Arguments for Longer Term Limits Disproved by What the Data Show

By Matt A. Mayer

If one boils down voters’ discontent in November 2006 into a single sentiment, it would be that Republicans had focused more on having power than solving problems since their historic wins in 1994. Voters came to believe that Republicans did whatever they could to keep that power, regardless of whether their actions contradicted their principles (expanding Medicare), weakened their claim as the party of values (ethics scandals), and grew government to win votes through more pork (federal earmarks increased from 1,318 in 1994 to 13,997 in 2005).

Yet, after the resounding message from the voters in November 2006, the first thing Ohio politicians in the legislature did in January 2007 was to spurn the voters on term limits by advocating for a longer hold on power. Voters love term limits, which aim to limit the ability of politicians to gain and retain power. The move against term limits only reinforced the image of power-hungry politicians in the minds of voters.

The reason stated for the move to extend term limits another four years is that “you lose historical and institutional knowledge in dealing with problems. The problems are complex, and it takes a while for legislators to know what’s happening.”

If the process is too complex, it needs to be reformed so that legislators can figure out in less than eight years how to navigate it. If the substance is too complex to be solved in eight years, then we are electing the wrong people. In most areas of life, we solve complex issues in far less than eight years. Legislators face challenges, but it isn’t like we are asking them to find cures for cancer or unravel the mysteries of the universe. But forget about common-sense answers. More important, does the claim of those wanting to extend term limits pass the sniff test of history? In looking at Statehouse members in the 106th (1965-1966), 113th (1979-1980), 120th (1993-1994), and 127th assemblies (2007-2008), it is clear that the need to retain “experienced” legislators is utterly baseless. The 127th Assembly has more experienced members than the 113th and only slightly fewer than the 120th, which was the first group to whom term limits applied.

Here are the facts:

• In the 113th Assembly, 13 out of 132 members, or 10 percent, remained from the 106th Assembly.

• In the 120th Assembly, 24 out of 132 members, or 18 percent, remained from the 113th Assembly.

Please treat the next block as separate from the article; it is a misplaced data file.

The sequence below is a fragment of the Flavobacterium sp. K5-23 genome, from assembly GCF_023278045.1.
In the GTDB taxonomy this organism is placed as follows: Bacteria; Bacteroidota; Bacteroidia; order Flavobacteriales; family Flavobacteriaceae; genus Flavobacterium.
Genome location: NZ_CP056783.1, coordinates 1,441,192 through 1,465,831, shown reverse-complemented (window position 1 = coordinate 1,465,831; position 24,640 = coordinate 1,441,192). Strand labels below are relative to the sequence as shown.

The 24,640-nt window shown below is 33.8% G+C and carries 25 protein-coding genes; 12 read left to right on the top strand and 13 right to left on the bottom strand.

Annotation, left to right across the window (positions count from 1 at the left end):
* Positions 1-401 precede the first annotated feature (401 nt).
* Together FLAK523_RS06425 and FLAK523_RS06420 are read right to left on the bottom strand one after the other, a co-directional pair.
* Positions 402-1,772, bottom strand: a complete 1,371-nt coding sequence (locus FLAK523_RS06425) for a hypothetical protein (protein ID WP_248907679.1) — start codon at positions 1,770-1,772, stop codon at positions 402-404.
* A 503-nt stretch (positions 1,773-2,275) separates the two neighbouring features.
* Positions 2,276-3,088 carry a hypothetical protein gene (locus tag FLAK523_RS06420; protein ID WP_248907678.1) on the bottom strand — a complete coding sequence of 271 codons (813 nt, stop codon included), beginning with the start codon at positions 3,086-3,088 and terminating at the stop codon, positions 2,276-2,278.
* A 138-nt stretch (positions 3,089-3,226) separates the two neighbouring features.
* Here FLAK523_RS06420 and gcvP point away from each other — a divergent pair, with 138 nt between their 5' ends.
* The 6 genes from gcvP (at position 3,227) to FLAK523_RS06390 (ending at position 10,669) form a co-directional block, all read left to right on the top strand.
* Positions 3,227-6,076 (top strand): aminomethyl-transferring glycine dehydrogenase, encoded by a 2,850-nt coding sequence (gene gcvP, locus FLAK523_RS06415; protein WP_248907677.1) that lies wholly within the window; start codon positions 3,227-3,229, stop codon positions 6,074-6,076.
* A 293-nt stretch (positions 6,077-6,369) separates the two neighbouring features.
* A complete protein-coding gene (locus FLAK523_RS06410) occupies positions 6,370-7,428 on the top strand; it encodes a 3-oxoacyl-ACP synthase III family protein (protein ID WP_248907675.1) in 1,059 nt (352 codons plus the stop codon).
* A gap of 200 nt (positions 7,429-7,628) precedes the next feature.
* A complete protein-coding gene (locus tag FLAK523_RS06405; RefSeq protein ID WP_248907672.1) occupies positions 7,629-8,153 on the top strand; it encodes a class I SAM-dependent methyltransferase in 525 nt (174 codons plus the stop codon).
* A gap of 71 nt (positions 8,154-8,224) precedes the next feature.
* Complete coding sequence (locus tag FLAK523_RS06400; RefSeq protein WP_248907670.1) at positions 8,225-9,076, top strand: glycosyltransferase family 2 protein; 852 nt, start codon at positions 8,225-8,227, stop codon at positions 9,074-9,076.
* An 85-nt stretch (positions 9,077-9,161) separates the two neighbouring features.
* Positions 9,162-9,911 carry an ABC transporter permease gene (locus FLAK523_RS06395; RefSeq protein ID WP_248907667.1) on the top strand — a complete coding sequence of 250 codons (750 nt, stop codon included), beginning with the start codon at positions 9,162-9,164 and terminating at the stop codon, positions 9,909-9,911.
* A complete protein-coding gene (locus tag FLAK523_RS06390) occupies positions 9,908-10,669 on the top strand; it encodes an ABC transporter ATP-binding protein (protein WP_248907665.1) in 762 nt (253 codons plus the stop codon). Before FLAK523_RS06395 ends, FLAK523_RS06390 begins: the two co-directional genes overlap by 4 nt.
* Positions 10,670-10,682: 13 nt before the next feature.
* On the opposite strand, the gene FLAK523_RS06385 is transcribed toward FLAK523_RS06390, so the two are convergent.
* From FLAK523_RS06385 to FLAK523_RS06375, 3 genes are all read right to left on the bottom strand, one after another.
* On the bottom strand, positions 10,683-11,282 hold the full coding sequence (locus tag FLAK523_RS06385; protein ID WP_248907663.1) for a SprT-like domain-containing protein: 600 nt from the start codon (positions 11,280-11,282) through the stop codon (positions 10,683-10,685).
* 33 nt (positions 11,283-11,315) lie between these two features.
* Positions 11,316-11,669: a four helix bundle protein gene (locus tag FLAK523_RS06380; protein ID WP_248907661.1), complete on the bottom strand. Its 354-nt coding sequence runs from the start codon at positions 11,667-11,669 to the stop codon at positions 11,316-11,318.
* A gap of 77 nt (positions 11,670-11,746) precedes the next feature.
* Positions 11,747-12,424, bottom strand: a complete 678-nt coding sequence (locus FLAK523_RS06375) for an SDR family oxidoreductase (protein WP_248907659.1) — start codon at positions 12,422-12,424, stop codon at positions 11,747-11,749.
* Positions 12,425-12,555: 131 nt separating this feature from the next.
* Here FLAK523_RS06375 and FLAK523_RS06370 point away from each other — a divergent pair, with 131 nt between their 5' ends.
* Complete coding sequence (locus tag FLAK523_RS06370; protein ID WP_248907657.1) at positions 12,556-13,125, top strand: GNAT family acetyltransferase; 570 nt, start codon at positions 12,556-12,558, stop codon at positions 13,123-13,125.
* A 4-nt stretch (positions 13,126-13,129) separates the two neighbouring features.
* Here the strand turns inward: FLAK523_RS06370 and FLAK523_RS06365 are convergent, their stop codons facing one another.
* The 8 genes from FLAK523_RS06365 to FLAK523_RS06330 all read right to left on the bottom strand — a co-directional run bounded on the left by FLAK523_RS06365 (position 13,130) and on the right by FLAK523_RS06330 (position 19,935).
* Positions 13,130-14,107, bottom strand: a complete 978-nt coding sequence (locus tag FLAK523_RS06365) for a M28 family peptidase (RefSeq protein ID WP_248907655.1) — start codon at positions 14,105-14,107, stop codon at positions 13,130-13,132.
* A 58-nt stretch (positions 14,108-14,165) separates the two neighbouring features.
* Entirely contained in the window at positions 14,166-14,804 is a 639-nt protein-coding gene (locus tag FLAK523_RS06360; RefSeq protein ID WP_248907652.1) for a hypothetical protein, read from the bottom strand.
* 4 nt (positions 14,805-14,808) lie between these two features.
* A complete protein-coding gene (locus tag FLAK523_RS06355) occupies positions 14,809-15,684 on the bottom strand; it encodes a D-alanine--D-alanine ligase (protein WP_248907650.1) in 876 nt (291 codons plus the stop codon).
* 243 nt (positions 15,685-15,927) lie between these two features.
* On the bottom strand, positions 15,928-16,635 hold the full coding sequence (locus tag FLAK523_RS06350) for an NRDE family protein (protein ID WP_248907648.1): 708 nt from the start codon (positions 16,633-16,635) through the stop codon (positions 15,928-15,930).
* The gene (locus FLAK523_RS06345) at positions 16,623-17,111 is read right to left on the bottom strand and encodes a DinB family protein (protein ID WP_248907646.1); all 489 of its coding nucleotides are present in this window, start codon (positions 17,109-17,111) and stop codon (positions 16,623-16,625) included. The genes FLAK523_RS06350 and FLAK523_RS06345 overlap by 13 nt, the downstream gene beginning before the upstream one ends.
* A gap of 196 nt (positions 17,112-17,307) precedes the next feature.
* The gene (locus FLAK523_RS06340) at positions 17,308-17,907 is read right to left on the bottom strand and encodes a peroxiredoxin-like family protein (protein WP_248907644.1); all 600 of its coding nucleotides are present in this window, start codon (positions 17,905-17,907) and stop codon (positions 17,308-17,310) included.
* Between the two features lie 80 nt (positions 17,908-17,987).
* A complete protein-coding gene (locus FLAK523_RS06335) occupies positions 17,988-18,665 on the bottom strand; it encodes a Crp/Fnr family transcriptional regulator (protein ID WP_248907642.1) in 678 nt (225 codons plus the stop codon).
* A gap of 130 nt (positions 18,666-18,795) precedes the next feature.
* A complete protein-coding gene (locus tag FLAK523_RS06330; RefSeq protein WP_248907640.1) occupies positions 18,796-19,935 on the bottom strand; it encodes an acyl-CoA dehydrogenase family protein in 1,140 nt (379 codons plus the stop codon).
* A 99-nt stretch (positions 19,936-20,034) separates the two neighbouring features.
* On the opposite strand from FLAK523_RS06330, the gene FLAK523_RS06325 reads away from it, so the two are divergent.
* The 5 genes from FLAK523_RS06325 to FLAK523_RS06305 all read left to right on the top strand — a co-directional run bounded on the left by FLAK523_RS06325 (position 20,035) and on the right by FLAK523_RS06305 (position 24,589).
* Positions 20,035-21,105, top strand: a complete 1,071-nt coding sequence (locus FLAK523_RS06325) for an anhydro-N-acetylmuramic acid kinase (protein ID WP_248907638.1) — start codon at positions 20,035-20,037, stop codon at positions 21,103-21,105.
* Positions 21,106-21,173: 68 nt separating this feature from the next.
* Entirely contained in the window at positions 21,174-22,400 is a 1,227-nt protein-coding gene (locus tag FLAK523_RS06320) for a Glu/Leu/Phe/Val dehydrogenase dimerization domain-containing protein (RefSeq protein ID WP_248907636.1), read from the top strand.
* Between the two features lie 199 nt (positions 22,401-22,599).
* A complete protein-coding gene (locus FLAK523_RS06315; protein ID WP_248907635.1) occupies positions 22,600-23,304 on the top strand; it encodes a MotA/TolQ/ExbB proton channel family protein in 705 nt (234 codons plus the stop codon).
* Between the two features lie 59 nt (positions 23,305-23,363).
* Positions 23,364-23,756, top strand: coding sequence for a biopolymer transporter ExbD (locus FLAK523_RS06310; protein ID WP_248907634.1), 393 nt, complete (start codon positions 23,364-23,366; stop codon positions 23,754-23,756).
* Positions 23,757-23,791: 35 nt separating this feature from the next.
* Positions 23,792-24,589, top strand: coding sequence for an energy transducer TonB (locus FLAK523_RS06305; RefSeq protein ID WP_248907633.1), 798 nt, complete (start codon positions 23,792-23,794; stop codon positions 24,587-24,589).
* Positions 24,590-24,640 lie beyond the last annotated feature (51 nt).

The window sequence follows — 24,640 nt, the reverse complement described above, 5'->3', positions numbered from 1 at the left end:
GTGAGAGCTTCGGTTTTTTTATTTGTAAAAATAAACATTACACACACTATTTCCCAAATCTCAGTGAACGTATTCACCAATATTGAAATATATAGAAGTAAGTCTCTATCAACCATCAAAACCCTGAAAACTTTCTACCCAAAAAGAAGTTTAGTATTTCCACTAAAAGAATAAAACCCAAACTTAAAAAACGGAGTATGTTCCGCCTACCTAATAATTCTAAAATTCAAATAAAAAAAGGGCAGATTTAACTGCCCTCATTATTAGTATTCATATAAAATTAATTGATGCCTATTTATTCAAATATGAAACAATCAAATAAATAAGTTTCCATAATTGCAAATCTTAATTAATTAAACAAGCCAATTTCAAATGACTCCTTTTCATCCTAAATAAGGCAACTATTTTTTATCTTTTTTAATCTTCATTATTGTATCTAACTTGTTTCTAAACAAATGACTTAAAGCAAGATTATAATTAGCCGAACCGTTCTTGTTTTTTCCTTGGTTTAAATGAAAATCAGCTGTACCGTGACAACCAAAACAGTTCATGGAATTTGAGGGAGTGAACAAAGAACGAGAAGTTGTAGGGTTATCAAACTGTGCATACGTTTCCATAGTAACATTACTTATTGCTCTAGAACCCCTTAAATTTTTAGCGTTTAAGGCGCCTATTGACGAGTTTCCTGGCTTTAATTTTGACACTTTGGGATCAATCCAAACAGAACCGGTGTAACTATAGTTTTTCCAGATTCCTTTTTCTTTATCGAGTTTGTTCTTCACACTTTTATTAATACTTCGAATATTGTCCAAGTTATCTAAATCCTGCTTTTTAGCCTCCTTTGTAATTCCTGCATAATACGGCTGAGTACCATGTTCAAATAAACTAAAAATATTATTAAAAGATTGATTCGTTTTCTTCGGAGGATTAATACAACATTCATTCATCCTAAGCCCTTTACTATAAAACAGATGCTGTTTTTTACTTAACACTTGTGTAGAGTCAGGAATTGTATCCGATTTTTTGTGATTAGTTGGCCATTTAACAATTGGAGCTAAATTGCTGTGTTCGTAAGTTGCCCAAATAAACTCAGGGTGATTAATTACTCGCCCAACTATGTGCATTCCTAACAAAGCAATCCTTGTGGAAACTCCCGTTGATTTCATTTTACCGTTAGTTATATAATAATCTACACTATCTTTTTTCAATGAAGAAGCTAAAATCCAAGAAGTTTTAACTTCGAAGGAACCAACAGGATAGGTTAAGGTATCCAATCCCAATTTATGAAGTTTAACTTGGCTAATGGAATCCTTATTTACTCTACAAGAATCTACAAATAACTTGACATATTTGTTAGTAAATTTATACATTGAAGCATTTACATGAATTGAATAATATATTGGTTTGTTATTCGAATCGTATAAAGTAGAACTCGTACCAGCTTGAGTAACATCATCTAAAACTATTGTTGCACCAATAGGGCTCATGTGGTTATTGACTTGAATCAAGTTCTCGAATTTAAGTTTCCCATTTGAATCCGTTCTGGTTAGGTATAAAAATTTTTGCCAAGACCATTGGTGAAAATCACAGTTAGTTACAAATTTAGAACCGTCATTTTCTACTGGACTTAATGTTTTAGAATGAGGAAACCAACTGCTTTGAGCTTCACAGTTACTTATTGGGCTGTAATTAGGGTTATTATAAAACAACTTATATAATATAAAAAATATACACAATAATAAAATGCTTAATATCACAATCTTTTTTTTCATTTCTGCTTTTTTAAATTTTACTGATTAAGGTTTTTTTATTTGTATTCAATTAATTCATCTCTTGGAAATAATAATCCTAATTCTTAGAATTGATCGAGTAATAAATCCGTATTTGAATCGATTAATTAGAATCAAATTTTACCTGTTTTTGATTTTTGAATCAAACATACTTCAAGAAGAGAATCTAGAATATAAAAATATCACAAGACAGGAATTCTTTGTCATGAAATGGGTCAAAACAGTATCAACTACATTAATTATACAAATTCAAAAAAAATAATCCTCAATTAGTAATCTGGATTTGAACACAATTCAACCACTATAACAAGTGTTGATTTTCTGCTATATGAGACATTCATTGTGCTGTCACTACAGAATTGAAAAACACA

• In the 127th Assembly, 16 out of 132 members, or 12 percent, remained from the 120th Assembly.

It simply cannot be that for want of eight members, or 6 percent of the total Assembly, the Statehouse has lost the “historical and institutional knowledge” to deal with the complex problems facing Ohio.

So, how has the Statehouse retained the more-experienced members? First, more House members are moving into the Senate. In the 113th and 120th Assemblies, only three House members from the 106th and 113th Assemblies respectively made it to the Senate. In the 127th Assembly, seven House members made it to the Senate from the 120th Assembly, which, using the logic of the proponents of extending term limits, should have resulted in a more-effective Senate.

Next, some term-limited members made the very rare move of going from the Senate to the House. And they won’t be the last, as more legislators fight to retain power, no matter how unseemly.

Finally, in the House, members have taken the required four years off and then run for the same or a different House seat, starting the term-limit clock anew if they win. This trend will continue for these “time-out” members, who seem to believe that the legislature simply cannot function without them.

Unlike Democrats, a significant credibility problem faced by Republicans in moving to extend term limits is that Republicans had total control over the levers of power from 1995 to 2007, yet proved unable to solve many complex problems. Now that Democrats control most of the statewide offices, moving to retain incumbents in the Statehouse by extending term limits looks like nothing more than political expediency.

Before politicians, and Republicans specifically, can expect the voters to trust them with power, they must place good public policy ahead of retaining power. Politicians in both parties would be wise to remember the lesson from 2006: Voters abhor power for power’s sake.

This article was written by Matt Mayer when he was an adjunct professor at The Ohio State University and originally appeared in The Columbus Dispatch.